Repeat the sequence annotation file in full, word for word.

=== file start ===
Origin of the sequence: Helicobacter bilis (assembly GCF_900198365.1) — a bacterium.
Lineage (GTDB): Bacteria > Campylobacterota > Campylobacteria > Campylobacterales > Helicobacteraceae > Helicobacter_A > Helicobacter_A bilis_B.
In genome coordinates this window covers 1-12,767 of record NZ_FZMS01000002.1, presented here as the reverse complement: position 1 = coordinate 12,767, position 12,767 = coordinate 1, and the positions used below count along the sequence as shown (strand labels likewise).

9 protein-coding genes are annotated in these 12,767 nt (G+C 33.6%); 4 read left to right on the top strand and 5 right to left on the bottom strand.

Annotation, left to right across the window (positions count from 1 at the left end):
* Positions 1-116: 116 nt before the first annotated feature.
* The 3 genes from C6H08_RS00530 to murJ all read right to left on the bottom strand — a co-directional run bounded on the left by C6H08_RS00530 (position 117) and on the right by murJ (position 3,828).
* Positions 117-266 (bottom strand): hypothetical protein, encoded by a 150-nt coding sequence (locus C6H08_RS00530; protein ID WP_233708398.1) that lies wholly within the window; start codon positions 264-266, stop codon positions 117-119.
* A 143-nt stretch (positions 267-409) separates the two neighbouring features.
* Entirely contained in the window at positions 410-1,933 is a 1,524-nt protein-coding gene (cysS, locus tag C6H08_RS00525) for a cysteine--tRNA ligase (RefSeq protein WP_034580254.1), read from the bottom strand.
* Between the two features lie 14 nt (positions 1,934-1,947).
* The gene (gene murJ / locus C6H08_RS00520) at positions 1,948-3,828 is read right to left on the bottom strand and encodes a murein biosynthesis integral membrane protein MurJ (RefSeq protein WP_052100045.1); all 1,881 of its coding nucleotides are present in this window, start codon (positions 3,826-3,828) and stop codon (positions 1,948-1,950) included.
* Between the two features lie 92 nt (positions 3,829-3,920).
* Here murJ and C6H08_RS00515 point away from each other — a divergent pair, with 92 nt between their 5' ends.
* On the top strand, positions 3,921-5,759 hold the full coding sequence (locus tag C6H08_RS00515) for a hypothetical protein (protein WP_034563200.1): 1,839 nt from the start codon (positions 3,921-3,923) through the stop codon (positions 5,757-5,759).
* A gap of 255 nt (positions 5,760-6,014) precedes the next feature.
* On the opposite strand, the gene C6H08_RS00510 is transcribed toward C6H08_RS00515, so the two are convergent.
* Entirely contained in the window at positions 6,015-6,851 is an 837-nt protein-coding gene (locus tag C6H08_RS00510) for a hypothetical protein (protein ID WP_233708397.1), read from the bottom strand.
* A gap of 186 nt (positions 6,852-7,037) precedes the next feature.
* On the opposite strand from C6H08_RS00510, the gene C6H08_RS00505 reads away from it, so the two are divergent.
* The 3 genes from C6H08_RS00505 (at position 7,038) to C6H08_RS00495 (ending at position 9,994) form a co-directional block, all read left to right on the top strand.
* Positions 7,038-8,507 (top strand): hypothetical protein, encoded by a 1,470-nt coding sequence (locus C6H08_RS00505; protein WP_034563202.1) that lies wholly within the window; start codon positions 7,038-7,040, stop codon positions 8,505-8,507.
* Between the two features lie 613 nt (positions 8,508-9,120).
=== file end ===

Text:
Origin of the sequence: Helicobacter bilis (assembly GCF_900198365.1) — a bacterium.
Lineage (GTDB): Bacteria > Campylobacterota > Campylobacteria > Campylobacterales > Helicobacteraceae > Helicobacter_A > Helicobacter_A bilis_B.
In genome coordinates this window covers 1-12,767 of record NZ_FZMS01000002.1, presented here as the reverse complement: position 1 = coordinate 12,767, position 12,767 = coordinate 1, and the positions used below count along the sequence as shown (strand labels likewise).

9 protein-coding genes are annotated in these 12,767 nt (G+C 33.6%); 4 read left to right on the top strand and 5 right to left on the bottom strand.

Annotation, left to right across the window (positions count from 1 at the left end):
* Positions 1-116: 116 nt before the first annotated feature.
* The 3 genes from C6H08_RS00530 to murJ all read right to left on the bottom strand — a co-directional run bounded on the left by C6H08_RS00530 (position 117) and on the right by murJ (position 3,828).
* Positions 117-266 (bottom strand): hypothetical protein, encoded by a 150-nt coding sequence (locus C6H08_RS00530; protein ID WP_233708398.1) that lies wholly within the window; start codon positions 264-266, stop codon positions 117-119.
* A 143-nt stretch (positions 267-409) separates the two neighbouring features.
* Entirely contained in the window at positions 410-1,933 is a 1,524-nt protein-coding gene (cysS, locus tag C6H08_RS00525) for a cysteine--tRNA ligase (RefSeq protein WP_034580254.1), read from the bottom strand.
* Between the two features lie 14 nt (positions 1,934-1,947).
* The gene (gene murJ / locus C6H08_RS00520) at positions 1,948-3,828 is read right to left on the bottom strand and encodes a murein biosynthesis integral membrane protein MurJ (RefSeq protein WP_052100045.1); all 1,881 of its coding nucleotides are present in this window, start codon (positions 3,826-3,828) and stop codon (positions 1,948-1,950) included.
* Between the two features lie 92 nt (positions 3,829-3,920).
* Here murJ and C6H08_RS00515 point away from each other — a divergent pair, with 92 nt between their 5' ends.
* On the top strand, positions 3,921-5,759 hold the full coding sequence (locus tag C6H08_RS00515) for a hypothetical protein (protein WP_034563200.1): 1,839 nt from the start codon (positions 3,921-3,923) through the stop codon (positions 5,757-5,759).
* A gap of 255 nt (positions 5,760-6,014) precedes the next feature.
* On the opposite strand, the gene C6H08_RS00510 is transcribed toward C6H08_RS00515, so the two are convergent.
* Entirely contained in the window at positions 6,015-6,851 is an 837-nt protein-coding gene (locus tag C6H08_RS00510) for a hypothetical protein (protein ID WP_233708397.1), read from the bottom strand.
* A gap of 186 nt (positions 6,852-7,037) precedes the next feature.
* On the opposite strand from C6H08_RS00510, the gene C6H08_RS00505 reads away from it, so the two are divergent.
* The 3 genes from C6H08_RS00505 (at position 7,038) to C6H08_RS00495 (ending at position 9,994) form a co-directional block, all read left to right on the top strand.
* Positions 7,038-8,507 (top strand): hypothetical protein, encoded by a 1,470-nt coding sequence (locus C6H08_RS00505; protein WP_034563202.1) that lies wholly within the window; start codon positions 7,038-7,040, stop codon positions 8,505-8,507.
* Between the two features lie 613 nt (positions 8,508-9,120).